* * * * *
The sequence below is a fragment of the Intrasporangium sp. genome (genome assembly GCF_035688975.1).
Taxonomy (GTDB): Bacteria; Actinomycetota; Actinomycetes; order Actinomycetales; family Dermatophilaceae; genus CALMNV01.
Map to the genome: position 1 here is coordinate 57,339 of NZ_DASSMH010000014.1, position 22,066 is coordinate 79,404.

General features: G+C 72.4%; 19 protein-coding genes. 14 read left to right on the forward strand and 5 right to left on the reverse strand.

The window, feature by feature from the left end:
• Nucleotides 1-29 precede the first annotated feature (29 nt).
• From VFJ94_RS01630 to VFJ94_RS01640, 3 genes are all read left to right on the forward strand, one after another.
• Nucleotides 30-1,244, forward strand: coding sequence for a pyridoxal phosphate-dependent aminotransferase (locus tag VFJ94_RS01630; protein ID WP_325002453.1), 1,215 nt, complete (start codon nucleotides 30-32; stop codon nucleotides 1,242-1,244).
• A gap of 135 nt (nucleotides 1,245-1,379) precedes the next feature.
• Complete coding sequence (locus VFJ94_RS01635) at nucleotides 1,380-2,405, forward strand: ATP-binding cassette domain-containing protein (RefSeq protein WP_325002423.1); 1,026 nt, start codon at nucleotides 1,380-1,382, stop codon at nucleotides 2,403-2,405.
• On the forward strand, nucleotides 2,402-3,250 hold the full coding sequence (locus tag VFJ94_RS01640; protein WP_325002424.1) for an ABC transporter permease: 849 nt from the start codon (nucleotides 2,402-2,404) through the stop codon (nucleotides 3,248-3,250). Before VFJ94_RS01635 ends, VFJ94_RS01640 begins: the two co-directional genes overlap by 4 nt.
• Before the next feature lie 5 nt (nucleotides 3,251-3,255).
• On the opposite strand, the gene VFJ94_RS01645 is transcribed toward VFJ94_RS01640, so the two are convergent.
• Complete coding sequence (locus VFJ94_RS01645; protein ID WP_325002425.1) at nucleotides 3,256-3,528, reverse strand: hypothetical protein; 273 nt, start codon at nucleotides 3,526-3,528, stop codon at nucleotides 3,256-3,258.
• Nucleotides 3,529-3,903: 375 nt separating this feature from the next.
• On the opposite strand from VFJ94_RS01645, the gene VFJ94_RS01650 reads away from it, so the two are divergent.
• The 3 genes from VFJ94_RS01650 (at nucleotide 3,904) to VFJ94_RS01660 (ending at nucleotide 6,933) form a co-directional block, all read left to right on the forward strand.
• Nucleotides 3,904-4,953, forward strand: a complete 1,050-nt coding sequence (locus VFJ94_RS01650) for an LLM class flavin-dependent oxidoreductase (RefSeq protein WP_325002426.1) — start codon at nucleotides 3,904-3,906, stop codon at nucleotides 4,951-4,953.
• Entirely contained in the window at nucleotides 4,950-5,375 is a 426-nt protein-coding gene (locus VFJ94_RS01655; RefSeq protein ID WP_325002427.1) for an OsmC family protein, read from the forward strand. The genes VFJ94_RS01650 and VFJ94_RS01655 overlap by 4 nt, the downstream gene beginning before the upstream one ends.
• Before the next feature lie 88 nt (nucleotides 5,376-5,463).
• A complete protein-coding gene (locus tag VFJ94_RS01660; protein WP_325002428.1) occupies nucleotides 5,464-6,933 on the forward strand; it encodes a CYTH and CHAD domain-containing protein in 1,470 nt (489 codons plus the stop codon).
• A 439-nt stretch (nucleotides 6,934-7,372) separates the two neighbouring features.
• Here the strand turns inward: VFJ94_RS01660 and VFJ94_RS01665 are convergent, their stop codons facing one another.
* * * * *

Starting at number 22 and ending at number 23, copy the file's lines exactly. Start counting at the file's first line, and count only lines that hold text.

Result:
• A 439-nt stretch (nucleotides 6,934-7,372) separates the two neighbouring features.
• Here the strand turns inward: VFJ94_RS01660 and VFJ94_RS01665 are convergent, their stop codons facing one another.